User:Vaukai/EFI stub

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This article has some todo items:
  • CONFIG_PM_STD_PARTITION for hibernation

The (U)EFI firmware present in many computers functions as a boot manager, allowing systems to boot by the use of a compatible EFI bootloader. By making the Linux kernel itself such a bootloader, called EFI stub, such a configuration will boot without the need of a secondary bootloader. This article provides instructions on configuring and installing unsigned kernels in the EFI System Partition (ESP) of a computer running in EFI mode. This requires secure boot to be disabled.

Kernel configuration

In order to boot directly from UEFI, the kernel needs to know where to find the root (/) partition of the system to be booted. Enable

  • EFI runtime service support (CONFIG_EFI),
  • EFI stub support (CONFIG_EFI_STUB)
  • Built-in kernel command line (CONFIG_CMDLINE_BOOL)
  • and add the root partition path (example: /dev/sda2) or its PARTUUID to (CONFIG_CMDLINE).
KERNEL Enable EFI stub support
Processor type and features  --->
    [*] EFI runtime service support 
    [*]   EFI stub support
    [ ]     EFI mixed-mode support
    [*] Built-in kernel command line

Using root=PARTUUID= might be preferable. To find out use blkid:

root #blkid | grep sda2
/dev/sda2: UUID="d1e0c1e0-3a40-42c5-8931-cfa2c7deae32" TYPE="ext4" PARTUUID="adf55784-15d9-4ca3-bb3f-56de0b35d88d"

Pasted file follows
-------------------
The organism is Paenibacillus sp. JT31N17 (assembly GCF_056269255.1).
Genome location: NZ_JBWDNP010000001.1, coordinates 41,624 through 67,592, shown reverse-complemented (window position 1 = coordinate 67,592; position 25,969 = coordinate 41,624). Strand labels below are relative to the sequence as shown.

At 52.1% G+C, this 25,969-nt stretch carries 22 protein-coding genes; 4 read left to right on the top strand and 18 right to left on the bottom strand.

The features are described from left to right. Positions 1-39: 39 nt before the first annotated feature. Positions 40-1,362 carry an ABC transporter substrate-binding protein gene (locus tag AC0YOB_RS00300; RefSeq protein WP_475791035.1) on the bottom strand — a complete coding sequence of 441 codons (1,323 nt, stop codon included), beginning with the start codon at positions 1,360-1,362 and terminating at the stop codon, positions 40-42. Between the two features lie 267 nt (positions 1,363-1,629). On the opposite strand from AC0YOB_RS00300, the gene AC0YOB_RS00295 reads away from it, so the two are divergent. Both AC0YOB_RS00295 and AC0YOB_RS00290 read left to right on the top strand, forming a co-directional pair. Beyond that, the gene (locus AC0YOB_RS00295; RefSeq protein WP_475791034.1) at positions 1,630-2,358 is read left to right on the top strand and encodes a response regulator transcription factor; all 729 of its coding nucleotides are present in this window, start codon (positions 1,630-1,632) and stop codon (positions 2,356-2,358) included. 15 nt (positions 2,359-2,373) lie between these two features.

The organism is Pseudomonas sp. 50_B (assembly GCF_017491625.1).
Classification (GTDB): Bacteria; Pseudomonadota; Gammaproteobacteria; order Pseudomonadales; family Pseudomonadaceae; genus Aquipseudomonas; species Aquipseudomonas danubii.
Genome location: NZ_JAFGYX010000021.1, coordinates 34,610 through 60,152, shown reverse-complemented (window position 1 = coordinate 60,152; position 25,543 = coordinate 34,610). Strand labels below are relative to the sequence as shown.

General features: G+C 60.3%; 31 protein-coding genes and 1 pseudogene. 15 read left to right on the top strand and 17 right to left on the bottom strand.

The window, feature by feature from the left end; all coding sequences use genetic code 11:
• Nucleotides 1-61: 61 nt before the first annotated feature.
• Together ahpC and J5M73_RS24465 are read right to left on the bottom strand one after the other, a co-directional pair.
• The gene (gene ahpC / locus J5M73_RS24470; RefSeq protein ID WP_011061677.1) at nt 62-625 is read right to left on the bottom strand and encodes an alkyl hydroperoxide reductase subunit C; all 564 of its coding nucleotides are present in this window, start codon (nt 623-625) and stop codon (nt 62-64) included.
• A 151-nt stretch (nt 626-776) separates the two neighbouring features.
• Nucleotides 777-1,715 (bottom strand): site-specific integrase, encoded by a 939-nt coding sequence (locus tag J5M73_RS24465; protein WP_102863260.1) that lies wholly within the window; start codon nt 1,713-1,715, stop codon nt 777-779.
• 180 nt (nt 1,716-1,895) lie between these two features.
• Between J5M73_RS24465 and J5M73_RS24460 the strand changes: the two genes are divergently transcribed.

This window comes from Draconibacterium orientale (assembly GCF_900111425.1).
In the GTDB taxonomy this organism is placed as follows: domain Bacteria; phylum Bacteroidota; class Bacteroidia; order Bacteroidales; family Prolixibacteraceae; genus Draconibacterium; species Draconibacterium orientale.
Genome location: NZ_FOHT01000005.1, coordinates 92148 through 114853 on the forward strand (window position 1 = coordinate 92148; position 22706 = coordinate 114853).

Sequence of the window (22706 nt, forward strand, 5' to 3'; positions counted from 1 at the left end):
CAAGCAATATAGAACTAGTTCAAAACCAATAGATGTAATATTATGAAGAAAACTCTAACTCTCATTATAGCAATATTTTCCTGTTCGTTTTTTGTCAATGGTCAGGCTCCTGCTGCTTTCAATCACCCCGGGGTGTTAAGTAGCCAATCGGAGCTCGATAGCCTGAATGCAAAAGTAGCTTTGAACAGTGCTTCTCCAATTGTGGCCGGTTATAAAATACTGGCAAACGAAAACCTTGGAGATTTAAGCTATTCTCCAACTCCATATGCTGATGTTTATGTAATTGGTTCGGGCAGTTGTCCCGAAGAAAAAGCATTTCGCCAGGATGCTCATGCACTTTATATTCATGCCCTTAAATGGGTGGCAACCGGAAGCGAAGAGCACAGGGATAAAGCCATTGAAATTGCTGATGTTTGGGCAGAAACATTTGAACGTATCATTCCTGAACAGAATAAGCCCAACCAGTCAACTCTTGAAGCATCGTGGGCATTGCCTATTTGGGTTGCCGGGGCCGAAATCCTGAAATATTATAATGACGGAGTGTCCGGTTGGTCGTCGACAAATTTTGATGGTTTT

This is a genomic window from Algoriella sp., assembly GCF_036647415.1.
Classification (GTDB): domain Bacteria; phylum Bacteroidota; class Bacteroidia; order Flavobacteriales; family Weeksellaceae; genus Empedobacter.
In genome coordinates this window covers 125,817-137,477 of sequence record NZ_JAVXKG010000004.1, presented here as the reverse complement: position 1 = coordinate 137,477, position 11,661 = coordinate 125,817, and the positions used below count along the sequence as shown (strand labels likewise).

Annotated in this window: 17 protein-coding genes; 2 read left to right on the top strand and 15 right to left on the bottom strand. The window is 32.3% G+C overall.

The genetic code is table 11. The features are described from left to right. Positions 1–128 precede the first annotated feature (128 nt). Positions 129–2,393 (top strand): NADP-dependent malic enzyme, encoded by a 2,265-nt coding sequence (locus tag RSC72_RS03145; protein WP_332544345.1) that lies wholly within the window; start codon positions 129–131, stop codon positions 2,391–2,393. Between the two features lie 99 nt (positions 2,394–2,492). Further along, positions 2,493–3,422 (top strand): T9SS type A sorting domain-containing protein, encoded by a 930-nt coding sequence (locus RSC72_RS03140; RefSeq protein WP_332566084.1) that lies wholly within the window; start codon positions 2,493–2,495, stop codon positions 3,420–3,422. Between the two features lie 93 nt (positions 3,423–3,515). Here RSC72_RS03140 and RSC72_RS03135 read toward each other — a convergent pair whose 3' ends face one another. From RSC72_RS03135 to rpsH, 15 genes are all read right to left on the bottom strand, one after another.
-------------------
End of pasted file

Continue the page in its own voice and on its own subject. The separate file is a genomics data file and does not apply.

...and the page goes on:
KERNEL CONFIG_CMDLINE - alternative using PARTUUID (example: adf55784-15d9-4ca3-bb3f-56de0b35d88d)
Processor type and features  --->
    [*] Built-in kernel command line
The partition's PARTUUID is distinct from the filesystem's UUID.
Alternatively to setting the Built-in kernel command line, the root partition path can be set by the NVRAM (boot entry) (e.g. via efibootmgr) or by an additional EFI boot manager.
For Distribution kernels (except gentoo-kernel-bin) the kernel settings go to savedconfig or /etc/kernel/config.d.


If an EFI System Partition (ESP) does not exist, one needs to be created. Still in the kernel directory, build the kernel and install the modules:

root #cd /usr/src/linux
root #make && make modules_install

Have the ESP (in this example /dev/sda1) mounted at /boot:

root #mount /dev/sda1 /boot

Copy or move the kernel image to the right place adding version number and the .efi suffix:

root #mkdir -p /boot/EFI/Gentoo
root #cp arch/x86/boot/bzImage /boot/EFI/Gentoo/bzImage-4.9.76-r1.efi

In the ESP it should then be listed like:

user $tree -L 3 /boot
 └── EFI
     └── Gentoo
         └── bzImage-4.9.76-r1.efi

Alternatively the fallback directory /boot/EFI/Boot could be used additionally to or instead of /boot/EFI/Gentoo. Alternatively vmlinuz can be copied (or moved) instead of the bzImage.

Next, update the NVRAM creating a new boot entry using e.g. efibootmgr.

Microcode loading (Intel)

An efistub compatible method to load microcode without using an initramfs can be found in the Intel microcode article.

Microcode loading (AMD)

An efistub compatible method to load microcode without using an initramfs can be found in the AMD microcode article.

Optional: initramfs

See the Generating the Initramfs and Using a Stub Kernel sections of the Early Userspace Mounting article.

Optional: Secure boot

There is a forums post and another wiki article explaining in detail how to sign the kernel and enable secure boot.


root #efibootmgr -c -L "Gentoo Linux" -l '\EFI\Gentoo\bootx64.efi' -u 'root=PARTUUID=XXXXXXXX-XXXX-XXXX-XXXX-XXXXXXXXXXXX'
To create a boot entry with efibootmgr and hibernation on swap partition:
root #efibootmgr -c -L "Gentoo Linux" -l '\EFI\Gentoo\bootx64.efi' -u 'root=PARTUUID=XXXXXXXX-XXXX-XXXX-XXXX-XXXXXXXXXXXX resume=PARTUUID=XXXXXXXX-XXXX-XXXX-XXXX-XXXXXXXXXXXX'

See also

External resources